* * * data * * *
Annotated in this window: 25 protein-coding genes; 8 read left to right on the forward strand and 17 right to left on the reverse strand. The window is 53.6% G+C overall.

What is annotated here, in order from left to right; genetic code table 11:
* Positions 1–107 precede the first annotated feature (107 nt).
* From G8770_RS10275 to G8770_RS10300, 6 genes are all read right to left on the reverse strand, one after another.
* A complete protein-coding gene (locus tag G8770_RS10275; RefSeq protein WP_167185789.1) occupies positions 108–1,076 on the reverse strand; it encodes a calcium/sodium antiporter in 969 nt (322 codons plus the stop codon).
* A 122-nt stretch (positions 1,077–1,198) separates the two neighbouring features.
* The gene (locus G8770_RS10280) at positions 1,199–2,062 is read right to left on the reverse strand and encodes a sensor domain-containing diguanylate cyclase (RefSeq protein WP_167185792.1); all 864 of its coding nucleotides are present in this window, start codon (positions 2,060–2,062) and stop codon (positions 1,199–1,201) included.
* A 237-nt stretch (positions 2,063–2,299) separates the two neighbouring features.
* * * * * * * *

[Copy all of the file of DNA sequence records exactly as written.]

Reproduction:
Annotated in this window: 25 protein-coding genes; 8 read left to right on the forward strand and 17 right to left on the reverse strand. The window is 53.6% G+C overall.

What is annotated here, in order from left to right; genetic code table 11:
* Positions 1–107 precede the first annotated feature (107 nt).
* From G8770_RS10275 to G8770_RS10300, 6 genes are all read right to left on the reverse strand, one after another.
* A complete protein-coding gene (locus tag G8770_RS10275; RefSeq protein WP_167185789.1) occupies positions 108–1,076 on the reverse strand; it encodes a calcium/sodium antiporter in 969 nt (322 codons plus the stop codon).
* A 122-nt stretch (positions 1,077–1,198) separates the two neighbouring features.
* The gene (locus G8770_RS10280) at positions 1,199–2,062 is read right to left on the reverse strand and encodes a sensor domain-containing diguanylate cyclase (RefSeq protein WP_167185792.1); all 864 of its coding nucleotides are present in this window, start codon (positions 2,060–2,062) and stop codon (positions 1,199–1,201) included.
* A 237-nt stretch (positions 2,063–2,299) separates the two neighbouring features.